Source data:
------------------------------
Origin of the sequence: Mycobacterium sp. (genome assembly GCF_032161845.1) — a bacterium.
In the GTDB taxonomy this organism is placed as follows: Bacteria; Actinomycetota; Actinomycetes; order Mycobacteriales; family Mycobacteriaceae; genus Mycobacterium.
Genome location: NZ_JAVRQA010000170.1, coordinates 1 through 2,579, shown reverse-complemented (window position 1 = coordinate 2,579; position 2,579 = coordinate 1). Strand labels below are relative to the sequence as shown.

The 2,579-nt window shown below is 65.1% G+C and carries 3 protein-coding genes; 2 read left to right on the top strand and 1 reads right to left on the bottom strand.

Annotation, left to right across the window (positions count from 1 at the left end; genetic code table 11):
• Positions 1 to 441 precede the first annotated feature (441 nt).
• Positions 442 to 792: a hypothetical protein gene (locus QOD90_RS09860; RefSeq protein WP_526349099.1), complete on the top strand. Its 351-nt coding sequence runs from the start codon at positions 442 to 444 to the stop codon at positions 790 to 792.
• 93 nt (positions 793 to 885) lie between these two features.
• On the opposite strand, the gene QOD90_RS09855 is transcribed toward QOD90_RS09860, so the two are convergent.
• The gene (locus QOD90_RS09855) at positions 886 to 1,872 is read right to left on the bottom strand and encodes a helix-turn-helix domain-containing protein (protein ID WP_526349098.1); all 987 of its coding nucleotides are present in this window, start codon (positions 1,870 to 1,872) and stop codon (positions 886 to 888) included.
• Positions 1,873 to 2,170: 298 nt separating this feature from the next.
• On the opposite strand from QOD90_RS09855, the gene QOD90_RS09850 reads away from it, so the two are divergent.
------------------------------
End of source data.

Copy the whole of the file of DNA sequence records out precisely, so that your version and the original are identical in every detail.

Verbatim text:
Origin of the sequence: Mycobacterium sp. (genome assembly GCF_032161845.1) — a bacterium.
In the GTDB taxonomy this organism is placed as follows: Bacteria; Actinomycetota; Actinomycetes; order Mycobacteriales; family Mycobacteriaceae; genus Mycobacterium.
Genome location: NZ_JAVRQA010000170.1, coordinates 1 through 2,579, shown reverse-complemented (window position 1 = coordinate 2,579; position 2,579 = coordinate 1). Strand labels below are relative to the sequence as shown.

The 2,579-nt window shown below is 65.1% G+C and carries 3 protein-coding genes; 2 read left to right on the top strand and 1 reads right to left on the bottom strand.

Annotation, left to right across the window (positions count from 1 at the left end; genetic code table 11):
• Positions 1 to 441 precede the first annotated feature (441 nt).
• Positions 442 to 792: a hypothetical protein gene (locus QOD90_RS09860; RefSeq protein WP_526349099.1), complete on the top strand. Its 351-nt coding sequence runs from the start codon at positions 442 to 444 to the stop codon at positions 790 to 792.
• 93 nt (positions 793 to 885) lie between these two features.
• On the opposite strand, the gene QOD90_RS09855 is transcribed toward QOD90_RS09860, so the two are convergent.
• The gene (locus QOD90_RS09855) at positions 886 to 1,872 is read right to left on the bottom strand and encodes a helix-turn-helix domain-containing protein (protein ID WP_526349098.1); all 987 of its coding nucleotides are present in this window, start codon (positions 1,870 to 1,872) and stop codon (positions 886 to 888) included.
• Positions 1,873 to 2,170: 298 nt separating this feature from the next.
• On the opposite strand from QOD90_RS09855, the gene QOD90_RS09850 reads away from it, so the two are divergent.